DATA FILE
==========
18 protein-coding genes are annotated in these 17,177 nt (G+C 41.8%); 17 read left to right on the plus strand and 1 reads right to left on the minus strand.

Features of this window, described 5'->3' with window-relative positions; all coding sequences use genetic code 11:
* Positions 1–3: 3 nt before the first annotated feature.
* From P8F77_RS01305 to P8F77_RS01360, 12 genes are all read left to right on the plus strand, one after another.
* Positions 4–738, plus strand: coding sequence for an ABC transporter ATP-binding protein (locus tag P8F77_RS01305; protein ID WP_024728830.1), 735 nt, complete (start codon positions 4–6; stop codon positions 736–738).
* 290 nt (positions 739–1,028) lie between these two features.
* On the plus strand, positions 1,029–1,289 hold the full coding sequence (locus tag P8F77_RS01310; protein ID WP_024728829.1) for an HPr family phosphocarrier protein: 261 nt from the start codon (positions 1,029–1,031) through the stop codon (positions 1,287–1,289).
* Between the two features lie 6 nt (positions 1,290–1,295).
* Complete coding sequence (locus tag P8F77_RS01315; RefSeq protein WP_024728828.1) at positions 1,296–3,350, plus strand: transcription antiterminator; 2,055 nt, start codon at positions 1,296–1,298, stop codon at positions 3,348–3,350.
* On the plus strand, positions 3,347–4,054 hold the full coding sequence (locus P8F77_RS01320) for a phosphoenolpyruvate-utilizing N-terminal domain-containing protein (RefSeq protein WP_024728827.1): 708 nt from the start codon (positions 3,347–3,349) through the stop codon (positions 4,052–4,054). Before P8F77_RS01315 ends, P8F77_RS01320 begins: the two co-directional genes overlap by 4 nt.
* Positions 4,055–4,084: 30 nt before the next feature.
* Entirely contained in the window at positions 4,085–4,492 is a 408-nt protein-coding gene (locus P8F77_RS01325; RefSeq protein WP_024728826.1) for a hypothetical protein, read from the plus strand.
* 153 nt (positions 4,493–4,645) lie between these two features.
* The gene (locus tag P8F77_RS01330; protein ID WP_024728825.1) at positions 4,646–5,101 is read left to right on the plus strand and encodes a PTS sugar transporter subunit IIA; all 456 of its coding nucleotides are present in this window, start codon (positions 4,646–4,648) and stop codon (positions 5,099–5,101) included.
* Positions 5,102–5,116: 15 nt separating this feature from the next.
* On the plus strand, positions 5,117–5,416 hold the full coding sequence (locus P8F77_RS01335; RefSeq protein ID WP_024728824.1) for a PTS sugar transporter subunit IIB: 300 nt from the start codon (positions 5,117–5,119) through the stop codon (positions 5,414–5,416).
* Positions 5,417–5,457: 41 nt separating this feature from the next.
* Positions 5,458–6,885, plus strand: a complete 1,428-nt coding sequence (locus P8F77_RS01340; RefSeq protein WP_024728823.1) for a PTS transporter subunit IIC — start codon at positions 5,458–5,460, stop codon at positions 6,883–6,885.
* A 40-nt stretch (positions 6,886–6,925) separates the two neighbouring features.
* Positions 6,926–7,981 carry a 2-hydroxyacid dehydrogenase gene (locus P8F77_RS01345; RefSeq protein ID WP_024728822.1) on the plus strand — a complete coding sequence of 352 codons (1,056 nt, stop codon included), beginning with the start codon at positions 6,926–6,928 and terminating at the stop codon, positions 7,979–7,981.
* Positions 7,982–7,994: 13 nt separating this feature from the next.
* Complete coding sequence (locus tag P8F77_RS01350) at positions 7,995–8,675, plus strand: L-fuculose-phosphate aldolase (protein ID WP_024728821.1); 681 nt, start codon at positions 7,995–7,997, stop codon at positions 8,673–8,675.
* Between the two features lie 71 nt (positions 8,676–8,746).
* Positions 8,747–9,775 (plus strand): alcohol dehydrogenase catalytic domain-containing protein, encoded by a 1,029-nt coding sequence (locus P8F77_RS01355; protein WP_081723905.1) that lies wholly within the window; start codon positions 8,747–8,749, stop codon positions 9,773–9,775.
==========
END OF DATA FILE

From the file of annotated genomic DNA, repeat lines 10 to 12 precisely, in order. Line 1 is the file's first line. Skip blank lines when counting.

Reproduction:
* On the plus strand, positions 3,347–4,054 hold the full coding sequence (locus P8F77_RS01320) for a phosphoenolpyruvate-utilizing N-terminal domain-containing protein (RefSeq protein WP_024728827.1): 708 nt from the start codon (positions 3,347–3,349) through the stop codon (positions 4,052–4,054). Before P8F77_RS01315 ends, P8F77_RS01320 begins: the two co-directional genes overlap by 4 nt.
* Positions 4,055–4,084: 30 nt before the next feature.
* Entirely contained in the window at positions 4,085–4,492 is a 408-nt protein-coding gene (locus P8F77_RS01325; RefSeq protein WP_024728826.1) for a hypothetical protein, read from the plus strand.